“Everything in the State, nothing outside the State, nothing against the State.” Benito Mussolini’s formulation remains one of the most enduring definitions of modern totalitarianism. Italy’s Fascist regime was the first to declare itself totalitarian, and it envisioned a radically new social order engineered by the state. But to what extent did all facets of Italian life genuinely reside “within the state”? What was the scope of Fascism’s totalitarian project, as well as its limits? How did Italians variously negotiate, resist, and exploit the dictates of Mussolini’s regime?
Drawing on the frameworks of Alltagsgeschichte (the history of everyday life), Arthurs, Ferris and their collaborators propose new answers to these persistent questions. Their analytical sites include social encounters, relationships, and work; gestures, clothing, and comportment; language, emotion, and memory. What people wore and ate, how they greeted one another, how they navigated and negotiated the demands of daily life – these choices have much to tell us about the “unofficial relations” of power under a repressive and interventionist regime.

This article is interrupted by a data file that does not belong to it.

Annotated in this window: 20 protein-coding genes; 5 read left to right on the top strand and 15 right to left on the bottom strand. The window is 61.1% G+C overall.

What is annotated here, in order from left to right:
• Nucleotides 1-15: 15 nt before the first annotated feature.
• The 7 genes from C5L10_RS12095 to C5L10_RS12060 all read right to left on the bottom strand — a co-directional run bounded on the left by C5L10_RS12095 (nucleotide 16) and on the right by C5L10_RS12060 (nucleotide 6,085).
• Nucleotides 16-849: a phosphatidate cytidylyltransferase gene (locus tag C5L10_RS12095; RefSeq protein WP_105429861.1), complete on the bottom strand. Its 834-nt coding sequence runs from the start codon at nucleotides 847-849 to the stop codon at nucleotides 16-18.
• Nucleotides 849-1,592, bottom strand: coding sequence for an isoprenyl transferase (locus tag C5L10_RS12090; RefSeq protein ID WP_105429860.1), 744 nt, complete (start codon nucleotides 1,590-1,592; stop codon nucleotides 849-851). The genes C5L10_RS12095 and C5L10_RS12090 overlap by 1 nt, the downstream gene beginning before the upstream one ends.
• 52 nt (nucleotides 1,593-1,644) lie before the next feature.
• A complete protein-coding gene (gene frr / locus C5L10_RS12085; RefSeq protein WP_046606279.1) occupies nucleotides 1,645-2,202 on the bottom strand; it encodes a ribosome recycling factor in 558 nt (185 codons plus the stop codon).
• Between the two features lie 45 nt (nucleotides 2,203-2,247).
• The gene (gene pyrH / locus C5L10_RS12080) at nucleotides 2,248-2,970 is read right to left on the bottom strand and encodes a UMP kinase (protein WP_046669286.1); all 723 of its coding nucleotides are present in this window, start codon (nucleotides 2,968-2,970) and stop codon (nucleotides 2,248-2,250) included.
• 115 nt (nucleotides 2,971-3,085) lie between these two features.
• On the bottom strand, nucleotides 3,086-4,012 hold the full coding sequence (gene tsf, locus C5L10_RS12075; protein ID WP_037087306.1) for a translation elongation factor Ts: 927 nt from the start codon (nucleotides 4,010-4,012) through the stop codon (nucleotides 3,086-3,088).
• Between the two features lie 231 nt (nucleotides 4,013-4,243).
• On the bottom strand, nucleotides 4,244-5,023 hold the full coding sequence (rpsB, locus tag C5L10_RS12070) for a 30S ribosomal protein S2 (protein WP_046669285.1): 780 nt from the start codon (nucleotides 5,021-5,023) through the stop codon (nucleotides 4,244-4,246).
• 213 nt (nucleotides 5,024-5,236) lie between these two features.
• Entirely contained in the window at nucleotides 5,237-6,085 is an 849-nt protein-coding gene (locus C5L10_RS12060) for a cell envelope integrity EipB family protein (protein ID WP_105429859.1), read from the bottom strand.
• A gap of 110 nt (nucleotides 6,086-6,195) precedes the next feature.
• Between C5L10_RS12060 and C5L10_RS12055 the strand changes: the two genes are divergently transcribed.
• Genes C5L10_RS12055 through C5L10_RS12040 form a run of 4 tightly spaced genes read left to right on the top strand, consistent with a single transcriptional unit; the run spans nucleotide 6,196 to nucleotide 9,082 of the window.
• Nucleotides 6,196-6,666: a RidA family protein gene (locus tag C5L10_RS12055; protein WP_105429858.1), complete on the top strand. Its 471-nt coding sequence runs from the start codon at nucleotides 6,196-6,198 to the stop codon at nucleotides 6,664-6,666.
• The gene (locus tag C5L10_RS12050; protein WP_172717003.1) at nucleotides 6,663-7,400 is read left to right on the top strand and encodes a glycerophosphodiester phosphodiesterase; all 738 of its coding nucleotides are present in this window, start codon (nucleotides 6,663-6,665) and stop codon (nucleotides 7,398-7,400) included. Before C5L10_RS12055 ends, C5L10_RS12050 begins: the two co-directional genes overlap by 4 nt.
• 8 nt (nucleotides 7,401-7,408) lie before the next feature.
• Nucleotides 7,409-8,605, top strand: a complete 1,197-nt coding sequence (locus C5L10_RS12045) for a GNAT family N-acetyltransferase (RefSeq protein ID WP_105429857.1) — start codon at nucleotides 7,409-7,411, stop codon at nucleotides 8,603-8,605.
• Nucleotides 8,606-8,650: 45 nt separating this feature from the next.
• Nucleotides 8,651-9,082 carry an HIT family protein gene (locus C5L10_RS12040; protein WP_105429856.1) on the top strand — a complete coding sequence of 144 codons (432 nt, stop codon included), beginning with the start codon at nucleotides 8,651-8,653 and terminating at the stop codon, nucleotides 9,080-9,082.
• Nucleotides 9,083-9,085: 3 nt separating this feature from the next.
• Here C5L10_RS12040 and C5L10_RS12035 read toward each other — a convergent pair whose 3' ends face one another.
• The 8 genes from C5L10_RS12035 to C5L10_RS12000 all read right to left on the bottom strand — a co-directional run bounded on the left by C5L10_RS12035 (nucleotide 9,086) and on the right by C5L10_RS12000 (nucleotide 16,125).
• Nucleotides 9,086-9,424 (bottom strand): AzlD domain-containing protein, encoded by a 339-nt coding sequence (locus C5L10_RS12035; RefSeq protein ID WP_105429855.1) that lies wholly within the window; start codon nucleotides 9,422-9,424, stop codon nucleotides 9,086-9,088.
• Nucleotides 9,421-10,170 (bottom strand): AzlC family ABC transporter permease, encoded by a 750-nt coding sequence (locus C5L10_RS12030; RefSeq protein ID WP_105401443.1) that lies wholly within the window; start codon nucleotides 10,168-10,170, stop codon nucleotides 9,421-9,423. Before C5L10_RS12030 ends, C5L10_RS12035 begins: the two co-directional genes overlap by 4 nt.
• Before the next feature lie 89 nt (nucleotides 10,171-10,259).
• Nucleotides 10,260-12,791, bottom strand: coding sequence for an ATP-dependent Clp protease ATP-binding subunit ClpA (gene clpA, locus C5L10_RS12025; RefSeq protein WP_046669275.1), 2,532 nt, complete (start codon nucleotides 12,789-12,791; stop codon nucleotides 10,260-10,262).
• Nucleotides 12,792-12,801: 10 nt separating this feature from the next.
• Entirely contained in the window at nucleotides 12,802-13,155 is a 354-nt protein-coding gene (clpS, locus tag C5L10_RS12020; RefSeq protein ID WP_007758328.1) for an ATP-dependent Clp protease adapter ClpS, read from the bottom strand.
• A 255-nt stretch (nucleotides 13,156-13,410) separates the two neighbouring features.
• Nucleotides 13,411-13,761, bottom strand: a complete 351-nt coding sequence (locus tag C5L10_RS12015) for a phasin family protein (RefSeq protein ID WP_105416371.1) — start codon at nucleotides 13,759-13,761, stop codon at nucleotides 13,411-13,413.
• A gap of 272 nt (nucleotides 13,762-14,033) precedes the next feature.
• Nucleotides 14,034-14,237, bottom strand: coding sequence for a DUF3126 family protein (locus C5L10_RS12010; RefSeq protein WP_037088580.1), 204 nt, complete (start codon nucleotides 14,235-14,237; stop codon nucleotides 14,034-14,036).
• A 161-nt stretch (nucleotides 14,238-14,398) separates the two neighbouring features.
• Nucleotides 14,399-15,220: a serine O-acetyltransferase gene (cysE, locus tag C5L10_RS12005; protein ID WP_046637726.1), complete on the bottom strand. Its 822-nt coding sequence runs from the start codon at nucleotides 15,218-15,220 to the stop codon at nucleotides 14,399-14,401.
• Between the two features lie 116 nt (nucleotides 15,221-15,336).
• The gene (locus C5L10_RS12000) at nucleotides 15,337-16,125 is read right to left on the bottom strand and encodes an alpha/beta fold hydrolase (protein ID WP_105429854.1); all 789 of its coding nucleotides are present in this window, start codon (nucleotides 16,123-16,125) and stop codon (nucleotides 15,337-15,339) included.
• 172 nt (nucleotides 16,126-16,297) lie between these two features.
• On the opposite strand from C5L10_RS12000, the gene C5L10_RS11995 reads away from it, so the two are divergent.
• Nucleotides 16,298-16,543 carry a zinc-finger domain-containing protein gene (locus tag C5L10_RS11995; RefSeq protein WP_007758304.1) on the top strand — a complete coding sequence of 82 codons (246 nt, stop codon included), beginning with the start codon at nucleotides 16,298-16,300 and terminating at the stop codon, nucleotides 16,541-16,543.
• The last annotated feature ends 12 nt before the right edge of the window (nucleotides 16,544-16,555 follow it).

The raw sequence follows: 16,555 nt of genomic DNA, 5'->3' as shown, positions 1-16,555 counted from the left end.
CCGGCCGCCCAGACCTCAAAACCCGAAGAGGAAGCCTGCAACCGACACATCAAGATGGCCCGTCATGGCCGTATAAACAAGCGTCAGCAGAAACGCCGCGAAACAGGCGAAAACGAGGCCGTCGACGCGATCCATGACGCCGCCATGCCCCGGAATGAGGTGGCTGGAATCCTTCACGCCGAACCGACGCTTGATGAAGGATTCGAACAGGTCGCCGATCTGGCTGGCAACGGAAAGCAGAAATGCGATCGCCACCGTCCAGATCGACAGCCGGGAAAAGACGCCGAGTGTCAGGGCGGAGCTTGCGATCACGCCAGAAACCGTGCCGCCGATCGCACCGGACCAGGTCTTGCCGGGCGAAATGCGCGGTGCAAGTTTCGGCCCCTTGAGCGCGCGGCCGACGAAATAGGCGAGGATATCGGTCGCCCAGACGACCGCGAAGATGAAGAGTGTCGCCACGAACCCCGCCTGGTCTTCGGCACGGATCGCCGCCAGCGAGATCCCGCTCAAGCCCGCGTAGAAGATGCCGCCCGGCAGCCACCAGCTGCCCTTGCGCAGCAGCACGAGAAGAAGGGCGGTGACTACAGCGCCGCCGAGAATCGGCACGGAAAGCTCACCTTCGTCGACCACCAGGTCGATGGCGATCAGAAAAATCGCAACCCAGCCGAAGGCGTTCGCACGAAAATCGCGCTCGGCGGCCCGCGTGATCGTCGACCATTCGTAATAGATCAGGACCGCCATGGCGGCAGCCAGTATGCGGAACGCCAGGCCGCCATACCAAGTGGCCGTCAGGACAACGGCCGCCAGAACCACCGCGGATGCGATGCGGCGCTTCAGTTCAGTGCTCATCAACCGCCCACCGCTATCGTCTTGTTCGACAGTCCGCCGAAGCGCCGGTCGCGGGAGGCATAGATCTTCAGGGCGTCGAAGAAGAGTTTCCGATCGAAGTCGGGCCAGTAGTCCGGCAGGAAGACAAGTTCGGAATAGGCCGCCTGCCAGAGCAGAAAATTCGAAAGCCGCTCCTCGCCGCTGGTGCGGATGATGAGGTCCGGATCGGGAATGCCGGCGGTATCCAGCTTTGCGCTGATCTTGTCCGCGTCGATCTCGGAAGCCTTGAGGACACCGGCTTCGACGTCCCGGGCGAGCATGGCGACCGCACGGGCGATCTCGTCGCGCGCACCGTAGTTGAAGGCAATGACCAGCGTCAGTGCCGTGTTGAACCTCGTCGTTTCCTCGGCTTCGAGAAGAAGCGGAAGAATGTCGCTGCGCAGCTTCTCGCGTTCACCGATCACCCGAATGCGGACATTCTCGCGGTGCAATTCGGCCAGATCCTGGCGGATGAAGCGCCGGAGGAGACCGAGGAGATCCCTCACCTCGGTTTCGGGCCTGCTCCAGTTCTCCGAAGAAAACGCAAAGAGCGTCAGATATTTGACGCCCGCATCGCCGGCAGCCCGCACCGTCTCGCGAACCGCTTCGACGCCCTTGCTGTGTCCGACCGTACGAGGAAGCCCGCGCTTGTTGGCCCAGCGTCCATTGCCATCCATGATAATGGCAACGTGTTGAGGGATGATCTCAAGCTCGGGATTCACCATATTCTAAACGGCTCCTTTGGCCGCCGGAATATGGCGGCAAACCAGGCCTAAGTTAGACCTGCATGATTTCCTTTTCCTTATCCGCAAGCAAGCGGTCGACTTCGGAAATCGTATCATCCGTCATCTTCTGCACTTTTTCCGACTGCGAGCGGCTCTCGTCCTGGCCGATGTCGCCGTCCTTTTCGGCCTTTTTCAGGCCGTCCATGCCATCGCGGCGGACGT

Associate Professor of History at West Virginia University
Joshua Arthurs is the 2015-16 Andrew W. Mellon Foundation Rome Prize Fellow in Modern Italian Studies at the American Academy in Rome, and an Associate Professor of History at West Virginia University. He is currently completing a book manuscript tentatively titled Forty-Five Days: Experience, Emotion and Memory during the Fall of Mussolini, and, along with Michael Ebner and Kate Ferris, co-editing the volume Outside the State? The Politics of Everyday Life in Fascist Italy (to be published by Palgrave MacMillan). He is the author of Excavating Modernity:The Roman Past in Fascist Italy (Cornell University Press, 2012).
Lecturer in Modern European History, University of St Andrews
Kate Ferris is a lecturer in Modern European History at the University of St Andrews. She is currently the holder of an AHRC Early Career Fellowship for a research project investigating the consumption of alcohol and the functioning of spaces associated with alcohol consumption (bars, osterie, trattorie etc.) in fascist Italy. Her research interests lie in 19th-20th century Italy and Spain and, more specifically, in every-day life history and the ‘lived experience’ of dictatorship and in questions of cultural production and reception at local, national and trans-national scales of analysis. With Josh Arthurs and Michael Ebner, she is co-editing the volume Outside the State? The Politics of Everyday Life in Fascist Italy. She is the author of Everyday Life in Fascist Venice, 1929-1940 (Palgrave MacMillan: 2012) and has a volume currently in press on nineteenth-century Spain, Imagining America in late nineteenth century Spain (Palgrave MacMillan, forthcoming).